US 4867965 A
Compounds of the formula ##STR1## are disclosed wherein R1 is a hydrocarbon radical with 17 carbon atoms and 1-3 double bonds; R2 is a C1 -C22 hydrocarbon radical, x is 0-4, and y is 0-9.
1. A diester of the formula
CH3 (CH2)x CH(OCOR1) (CH2)y COOR2
R1 is a hydrocarbon radical having 17 carbon atoms with 1 to 3 double bonds therein;
R2 is a hydrocarbon radical having 1 to 22 carbon atoms;
x is 0-4; and
y is 0-9.
2. The diester of claim 1 wherein R1 is oleyl.
3. The diester of claim 1 wherein R1 is linoleyl.
4. The diester of claim 1 wherein R1 is linolenyl.
5. The diester of claim 2 wherein R2 is ethyl, isopropyl, butyl, or isobutyl.
6. The diester of claim 3 wherein R2 is ethyl, isopropyl, butyl, or isobutyl.
7. The diester of claim 4 wherein R2 is ethyl, isopropyl, butyl or isobutyl.
8. The diester of claim 2 wherein R2 contains 5 to 22 carbon atoms.
9. The diester of claim 3 wherein R2 contains 5 to 22 carbon atoms.
10. The diester of claim 4 wherein R2 contains 5 to 22 carbon atoms.
11. A cosmetic composition comprising by weight 1-20% of a diester according to claim 1.
12. A cosmetic composition according to claim 11 further comprising by weight:
5-10% of a humectant;
0.2-1.0% of a thickener;
0.5-10% of an emulsifier; and
This application is a continuation of prior copending application Ser. No. 914,423, filed Oct. 2, 1986, now abandoned.
1. Field of the invention
This invention relates to high molecular weight diesters containing unsaturated hydrocarbon chains.
2. Description of the Prior Art
Organic esters, having the structure R1 COOR wherein R1 and R are identical or different hydrocarbon chains, are widely distributed in nature and may be obtained from animal, vegetable and mineral sources. Such organic esters are in the form of liquid and solid fats, waxes and oils.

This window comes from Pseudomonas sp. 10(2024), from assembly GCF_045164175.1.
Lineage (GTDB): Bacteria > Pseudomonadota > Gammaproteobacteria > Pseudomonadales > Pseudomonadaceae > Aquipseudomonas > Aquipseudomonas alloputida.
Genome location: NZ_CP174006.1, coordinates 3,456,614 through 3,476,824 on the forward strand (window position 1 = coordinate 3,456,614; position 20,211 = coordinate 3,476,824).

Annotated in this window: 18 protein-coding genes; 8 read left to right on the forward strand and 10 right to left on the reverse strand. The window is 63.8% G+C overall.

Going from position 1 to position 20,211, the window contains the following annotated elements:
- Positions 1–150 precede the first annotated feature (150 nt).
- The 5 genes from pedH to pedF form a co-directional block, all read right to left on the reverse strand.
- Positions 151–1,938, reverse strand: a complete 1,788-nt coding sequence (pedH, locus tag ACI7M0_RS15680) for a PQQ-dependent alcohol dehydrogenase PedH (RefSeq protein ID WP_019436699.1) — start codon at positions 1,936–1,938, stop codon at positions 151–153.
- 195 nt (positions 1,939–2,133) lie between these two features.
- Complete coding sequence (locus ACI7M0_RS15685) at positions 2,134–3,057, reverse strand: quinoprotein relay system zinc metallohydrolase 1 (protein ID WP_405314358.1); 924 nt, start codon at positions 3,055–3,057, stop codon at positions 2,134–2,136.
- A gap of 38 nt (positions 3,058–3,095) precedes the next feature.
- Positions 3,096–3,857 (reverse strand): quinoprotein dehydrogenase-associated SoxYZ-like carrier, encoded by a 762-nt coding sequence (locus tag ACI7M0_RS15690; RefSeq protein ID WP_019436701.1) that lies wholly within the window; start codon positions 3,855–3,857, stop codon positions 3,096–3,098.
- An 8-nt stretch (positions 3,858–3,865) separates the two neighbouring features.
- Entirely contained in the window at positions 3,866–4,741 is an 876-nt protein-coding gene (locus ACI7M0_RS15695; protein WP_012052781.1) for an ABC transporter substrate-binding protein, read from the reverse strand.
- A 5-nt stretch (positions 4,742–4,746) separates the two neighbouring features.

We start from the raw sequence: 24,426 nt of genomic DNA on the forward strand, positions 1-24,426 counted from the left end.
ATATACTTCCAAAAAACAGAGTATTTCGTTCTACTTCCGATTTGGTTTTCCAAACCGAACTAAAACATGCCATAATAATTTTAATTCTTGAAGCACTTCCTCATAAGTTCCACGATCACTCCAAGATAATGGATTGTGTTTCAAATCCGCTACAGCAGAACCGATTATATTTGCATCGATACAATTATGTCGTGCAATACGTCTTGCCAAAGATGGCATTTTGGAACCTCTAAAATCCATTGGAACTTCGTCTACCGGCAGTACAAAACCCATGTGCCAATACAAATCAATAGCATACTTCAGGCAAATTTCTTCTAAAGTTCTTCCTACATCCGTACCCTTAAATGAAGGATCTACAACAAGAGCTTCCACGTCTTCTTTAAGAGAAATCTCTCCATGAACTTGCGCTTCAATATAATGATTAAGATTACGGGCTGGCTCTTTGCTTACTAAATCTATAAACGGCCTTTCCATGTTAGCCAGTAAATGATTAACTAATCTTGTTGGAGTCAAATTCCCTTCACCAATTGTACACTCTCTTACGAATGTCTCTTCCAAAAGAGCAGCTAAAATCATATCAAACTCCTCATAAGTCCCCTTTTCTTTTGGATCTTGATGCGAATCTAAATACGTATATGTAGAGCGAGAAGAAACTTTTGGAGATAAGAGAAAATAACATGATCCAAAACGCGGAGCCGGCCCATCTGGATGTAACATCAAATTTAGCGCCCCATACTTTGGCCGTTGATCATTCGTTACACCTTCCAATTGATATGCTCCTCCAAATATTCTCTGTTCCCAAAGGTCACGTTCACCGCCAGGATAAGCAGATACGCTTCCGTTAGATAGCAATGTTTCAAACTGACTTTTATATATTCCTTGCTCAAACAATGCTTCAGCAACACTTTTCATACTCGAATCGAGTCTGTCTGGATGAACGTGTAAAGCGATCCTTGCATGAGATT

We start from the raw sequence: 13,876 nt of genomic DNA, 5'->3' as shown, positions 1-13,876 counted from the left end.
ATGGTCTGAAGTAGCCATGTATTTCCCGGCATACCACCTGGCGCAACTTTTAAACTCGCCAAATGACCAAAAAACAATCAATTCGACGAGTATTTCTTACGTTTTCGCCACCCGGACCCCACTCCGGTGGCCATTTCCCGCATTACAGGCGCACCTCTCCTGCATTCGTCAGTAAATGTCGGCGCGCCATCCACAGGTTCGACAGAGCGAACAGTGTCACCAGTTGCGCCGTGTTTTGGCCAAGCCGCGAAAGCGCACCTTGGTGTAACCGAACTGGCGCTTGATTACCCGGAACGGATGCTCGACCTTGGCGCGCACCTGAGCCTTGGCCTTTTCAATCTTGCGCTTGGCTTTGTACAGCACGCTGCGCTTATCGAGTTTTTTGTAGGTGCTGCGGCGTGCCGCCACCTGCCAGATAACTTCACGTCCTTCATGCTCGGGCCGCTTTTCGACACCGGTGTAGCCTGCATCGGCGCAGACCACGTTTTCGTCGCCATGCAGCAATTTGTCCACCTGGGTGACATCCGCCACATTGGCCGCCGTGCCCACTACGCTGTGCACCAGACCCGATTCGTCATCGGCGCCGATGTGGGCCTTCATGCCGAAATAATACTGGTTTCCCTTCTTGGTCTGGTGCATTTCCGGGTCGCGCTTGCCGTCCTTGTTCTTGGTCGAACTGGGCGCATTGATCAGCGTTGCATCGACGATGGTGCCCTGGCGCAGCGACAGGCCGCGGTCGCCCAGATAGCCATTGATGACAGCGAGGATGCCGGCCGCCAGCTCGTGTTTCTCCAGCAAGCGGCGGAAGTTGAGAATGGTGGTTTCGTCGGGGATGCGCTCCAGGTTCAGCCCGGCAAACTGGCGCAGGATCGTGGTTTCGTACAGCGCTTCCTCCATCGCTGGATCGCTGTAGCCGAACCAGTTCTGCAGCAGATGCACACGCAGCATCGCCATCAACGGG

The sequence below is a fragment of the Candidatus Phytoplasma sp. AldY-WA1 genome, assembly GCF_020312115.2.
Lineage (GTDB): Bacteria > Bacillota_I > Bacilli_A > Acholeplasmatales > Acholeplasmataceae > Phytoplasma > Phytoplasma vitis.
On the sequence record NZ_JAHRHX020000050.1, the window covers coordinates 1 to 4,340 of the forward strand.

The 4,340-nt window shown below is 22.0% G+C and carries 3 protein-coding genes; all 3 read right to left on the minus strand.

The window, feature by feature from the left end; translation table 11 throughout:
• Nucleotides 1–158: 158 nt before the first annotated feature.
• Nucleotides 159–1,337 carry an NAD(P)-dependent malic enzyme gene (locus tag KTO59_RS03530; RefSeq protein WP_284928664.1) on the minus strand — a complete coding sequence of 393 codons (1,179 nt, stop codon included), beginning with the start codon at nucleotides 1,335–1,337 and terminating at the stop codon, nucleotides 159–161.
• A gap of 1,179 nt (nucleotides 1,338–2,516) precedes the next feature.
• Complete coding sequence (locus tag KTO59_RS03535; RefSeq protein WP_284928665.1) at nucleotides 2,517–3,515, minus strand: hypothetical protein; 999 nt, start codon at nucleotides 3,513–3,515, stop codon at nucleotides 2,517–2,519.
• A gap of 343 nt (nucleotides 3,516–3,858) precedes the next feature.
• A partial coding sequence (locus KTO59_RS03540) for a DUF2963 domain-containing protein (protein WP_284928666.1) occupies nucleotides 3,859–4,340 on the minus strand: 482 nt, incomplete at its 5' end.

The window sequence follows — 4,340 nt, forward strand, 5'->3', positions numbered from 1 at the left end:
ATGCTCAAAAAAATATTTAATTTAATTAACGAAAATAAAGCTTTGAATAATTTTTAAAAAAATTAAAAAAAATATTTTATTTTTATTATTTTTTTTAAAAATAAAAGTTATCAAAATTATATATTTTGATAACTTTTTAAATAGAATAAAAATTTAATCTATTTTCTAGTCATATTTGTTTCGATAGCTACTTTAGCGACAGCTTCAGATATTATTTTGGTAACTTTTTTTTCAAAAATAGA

All natural fats and oils are mixtures of esters and are distinguished by their melting point range; the oils are liquid at ambient temperature due to the high percentage of unsaturated hydrocarbons in their molecules; the fats are solid or semi-solid. The esters of fats and oils, called triglycerides, are built upon glycerol as the alcohol moiety of the molecule, having the three hydrogens of glycerol replaced with fatty acid radicals. The acids found in fats and oils are straight chain, saturated or unsaturated monocarboxylic acids with four to twenty-six carbon atoms.
Waxes are also mixtures of esters, but differ from fats and oils in that they are monoesters of various alcohols with fatty acids. Most waxes are solids, containing large proportions of saturated fatty acids.
The organic esters are extensively used in cosmetic, household, industrial and pharmaceutical preparations. For example, the lower molecular weight esters are used as solvents in lacquers and nail enamels, perfumery, medicines and artificial flavorings.
While most of the esters can be obtained from natural sources, many lower molecular weight esters and some waxes are also produced synthetically. The synthetically produced esters are utilized analogously to the esters obtained from natural sources and are of great commercial importance.
An object of the present invention is to provide fatty acid esters based on hydroxycarboxylic acids.
Another object of the present invention is to provide fatty acid esters for use in cosmetic compositions.
These and other objects are achieved by a diester obtained by: first esterifying a hydroxy acid with a long chain unsaturated fatty acid to form an unsaturated esterified acid; then, reacting the unsaturated esterified acid with an alcohol to produce a diester of the present invention.
The fatty acid diesters of the present invention have the general formula
CH3 (CH2)x CH(OCOR1)(CH2)Y COOR2
R1 is a hydrocarbon radical having 17 carbon atoms with 1 to 3 double bonds;
R2 is a straight or branched-chain hydrocarbon radical having 1 to 22 carbon atoms;
x is 0-4; and
y is 0-9
Examples of fatty acid diesters of the present invention include:
Methyl Oleoyl Oxyvalerate
Ethyl Oleoyl Oxyvalerate
Isopropyl Oleoyl Oxyvalerate
Butyl Oleoyl Oxyvalerate
Isobutyl Oleoyl Oxyvalerate
Octyl Oleoyl Oxyvalerate
Ethylhexyl Oleoyl Oxyvalerate